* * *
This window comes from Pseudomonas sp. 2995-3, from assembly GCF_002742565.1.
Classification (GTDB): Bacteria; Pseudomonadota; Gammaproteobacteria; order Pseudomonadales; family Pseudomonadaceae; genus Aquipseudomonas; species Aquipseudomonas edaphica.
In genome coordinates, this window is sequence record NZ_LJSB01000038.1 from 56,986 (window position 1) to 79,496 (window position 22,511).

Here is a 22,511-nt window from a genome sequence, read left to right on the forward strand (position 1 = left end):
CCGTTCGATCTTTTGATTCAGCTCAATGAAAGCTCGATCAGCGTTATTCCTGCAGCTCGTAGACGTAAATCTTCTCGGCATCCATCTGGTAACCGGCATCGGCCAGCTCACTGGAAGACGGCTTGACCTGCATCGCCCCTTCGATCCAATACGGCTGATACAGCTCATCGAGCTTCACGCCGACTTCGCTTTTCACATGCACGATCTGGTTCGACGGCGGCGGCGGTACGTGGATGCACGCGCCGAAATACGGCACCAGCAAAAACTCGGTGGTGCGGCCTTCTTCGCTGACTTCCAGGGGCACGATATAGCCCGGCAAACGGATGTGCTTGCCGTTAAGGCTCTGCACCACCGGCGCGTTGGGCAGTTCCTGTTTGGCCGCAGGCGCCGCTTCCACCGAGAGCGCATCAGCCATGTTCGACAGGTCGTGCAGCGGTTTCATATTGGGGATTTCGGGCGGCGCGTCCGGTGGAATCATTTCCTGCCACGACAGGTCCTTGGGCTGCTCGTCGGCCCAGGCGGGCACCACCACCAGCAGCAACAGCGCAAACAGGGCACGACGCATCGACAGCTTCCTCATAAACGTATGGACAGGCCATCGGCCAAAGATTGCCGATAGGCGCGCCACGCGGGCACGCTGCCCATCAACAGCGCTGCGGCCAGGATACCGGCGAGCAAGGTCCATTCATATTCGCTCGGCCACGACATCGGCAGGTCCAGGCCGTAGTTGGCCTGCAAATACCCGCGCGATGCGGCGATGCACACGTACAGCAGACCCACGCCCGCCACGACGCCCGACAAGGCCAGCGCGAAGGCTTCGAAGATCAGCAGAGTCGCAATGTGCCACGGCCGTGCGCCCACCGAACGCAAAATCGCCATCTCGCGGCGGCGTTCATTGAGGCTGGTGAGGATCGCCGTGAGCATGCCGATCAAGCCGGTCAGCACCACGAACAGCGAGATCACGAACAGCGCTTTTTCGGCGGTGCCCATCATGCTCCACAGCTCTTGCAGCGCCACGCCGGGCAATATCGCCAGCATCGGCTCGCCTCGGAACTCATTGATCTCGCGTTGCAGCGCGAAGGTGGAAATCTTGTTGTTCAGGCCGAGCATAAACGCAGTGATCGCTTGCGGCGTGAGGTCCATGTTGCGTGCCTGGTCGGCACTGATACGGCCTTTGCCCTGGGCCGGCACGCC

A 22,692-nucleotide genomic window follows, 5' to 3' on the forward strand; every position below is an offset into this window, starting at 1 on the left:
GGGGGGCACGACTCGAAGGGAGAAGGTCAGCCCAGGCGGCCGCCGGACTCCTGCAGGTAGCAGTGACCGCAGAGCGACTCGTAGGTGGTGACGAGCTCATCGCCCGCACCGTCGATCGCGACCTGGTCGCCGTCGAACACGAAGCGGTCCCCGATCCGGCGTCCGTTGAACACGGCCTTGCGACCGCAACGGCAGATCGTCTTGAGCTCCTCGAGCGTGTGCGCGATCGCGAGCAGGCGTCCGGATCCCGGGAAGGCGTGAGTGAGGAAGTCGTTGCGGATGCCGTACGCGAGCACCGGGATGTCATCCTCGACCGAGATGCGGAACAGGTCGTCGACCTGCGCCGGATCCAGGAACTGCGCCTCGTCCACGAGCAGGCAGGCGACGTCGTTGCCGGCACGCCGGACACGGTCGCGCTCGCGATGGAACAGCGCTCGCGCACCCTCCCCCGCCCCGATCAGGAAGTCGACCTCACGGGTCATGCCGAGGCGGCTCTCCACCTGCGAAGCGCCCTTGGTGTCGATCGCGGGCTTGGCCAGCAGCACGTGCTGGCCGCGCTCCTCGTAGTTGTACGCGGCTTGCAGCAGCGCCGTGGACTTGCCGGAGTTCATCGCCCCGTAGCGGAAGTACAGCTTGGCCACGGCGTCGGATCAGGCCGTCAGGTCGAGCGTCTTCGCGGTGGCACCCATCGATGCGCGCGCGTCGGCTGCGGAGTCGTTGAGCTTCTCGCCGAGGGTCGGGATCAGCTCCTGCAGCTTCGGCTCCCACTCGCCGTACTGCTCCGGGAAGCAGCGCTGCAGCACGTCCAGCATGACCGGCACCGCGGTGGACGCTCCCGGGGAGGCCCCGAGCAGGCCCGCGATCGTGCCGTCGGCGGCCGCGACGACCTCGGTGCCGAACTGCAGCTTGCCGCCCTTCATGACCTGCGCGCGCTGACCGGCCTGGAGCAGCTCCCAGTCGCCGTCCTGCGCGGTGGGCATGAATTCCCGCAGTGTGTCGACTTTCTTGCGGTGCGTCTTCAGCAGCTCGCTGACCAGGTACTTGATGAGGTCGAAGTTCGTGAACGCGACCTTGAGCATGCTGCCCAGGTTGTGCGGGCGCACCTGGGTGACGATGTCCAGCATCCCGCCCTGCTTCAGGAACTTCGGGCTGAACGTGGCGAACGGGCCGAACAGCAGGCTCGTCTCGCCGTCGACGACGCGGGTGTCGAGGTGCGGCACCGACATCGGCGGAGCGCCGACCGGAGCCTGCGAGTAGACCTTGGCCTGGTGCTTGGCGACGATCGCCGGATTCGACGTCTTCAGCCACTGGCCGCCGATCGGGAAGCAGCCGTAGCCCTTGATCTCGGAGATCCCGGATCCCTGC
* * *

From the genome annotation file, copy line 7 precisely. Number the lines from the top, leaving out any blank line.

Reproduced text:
GGGGGGCACGACTCGAAGGGAGAAGGTCAGCCCAGGCGGCCGCCGGACTCCTGCAGGTAGCAGTGACCGCAGAGCGACTCGTAGGTGGTGACGAGCTCATCGCCCGCACCGTCGATCGCGACCTGGTCGCCGTCGAACACGAAGCGGTCCCCGATCCGGCGTCCGTTGAACACGGCCTTGCGACCGCAACGGCAGATCGTCTTGAGCTCCTCGAGCGTGTGCGCGATCGCGAGCAGGCGTCCGGATCCCGGGAAGGCGTGAGTGAGGAAGTCGTTGCGGATGCCGTACGCGAGCACCGGGATGTCATCCTCGACCGAGATGCGGAACAGGTCGTCGACCTGCGCCGGATCCAGGAACTGCGCCTCGTCCACGAGCAGGCAGGCGACGTCGTTGCCGGCACGCCGGACACGGTCGCGCTCGCGATGGAACAGCGCTCGCGCACCCTCCCCCGCCCCGATCAGGAAGTCGACCTCACGGGTCATGCCGAGGCGGCTCTCCACCTGCGAAGCGCCCTTGGTGTCGATCGCGGGCTTGGCCAGCAGCACGTGCTGGCCGCGCTCCTCGTAGTTGTACGCGGCTTGCAGCAGCGCCGTGGACTTGCCGGAGTTCATCGCCCCGTAGCGGAAGTACAGCTTGGCCACGGCGTCGGATCAGGCCGTCAGGTCGAGCGTCTTCGCGGTGGCACCCATCGATGCGCGCGCGTCGGCTGCGGAGTCGTTGAGCTTCTCGCCGAGGGTCGGGATCAGCTCCTGCAGCTTCGGCTCCCACTCGCCGTACTGCTCCGGGAAGCAGCGCTGCAGCACGTCCAGCATGACCGGCACCGCGGTGGACGCTCCCGGGGAGGCCCCGAGCAGGCCCGCGATCGTGCCGTCGGCGGCCGCGACGACCTCGGTGCCGAACTGCAGCTTGCCGCCCTTCATGACCTGCGCGCGCTGACCGGCCTGGAGCAGCTCCCAGTCGCCGTCCTGCGCGGTGGGCATGAATTCCCGCAGTGTGTCGACTTTCTTGCGGTGCGTCTTCAGCAGCTCGCTGACCAGGTACTTGATGAGGTCGAAGTTCGTGAACGCGACCTTGAGCATGCTGCCCAGGTTGTGCGGGCGCACCTGGGTGACGATGTCCAGCATCCCGCCCTGCTTCAGGAACTTCGGGCTGAACGTGGCGAACGGGCCGAACAGCAGGCTCGTCTCGCCGTCGACGACGCGGGTGTCGAGGTGCGGCACCGACATCGGCGGAGCGCCGACCGGAGCCTGCGAGTAGACCTTGGCCTGGTGCTTGGCGACGATCGCCGGATTCGACGTCTTCAGCCACTGGCCGCCGATCGGGAAGCAGCCGTAGCCCTTGATCTCGGAGATCCCGGATCCCTGC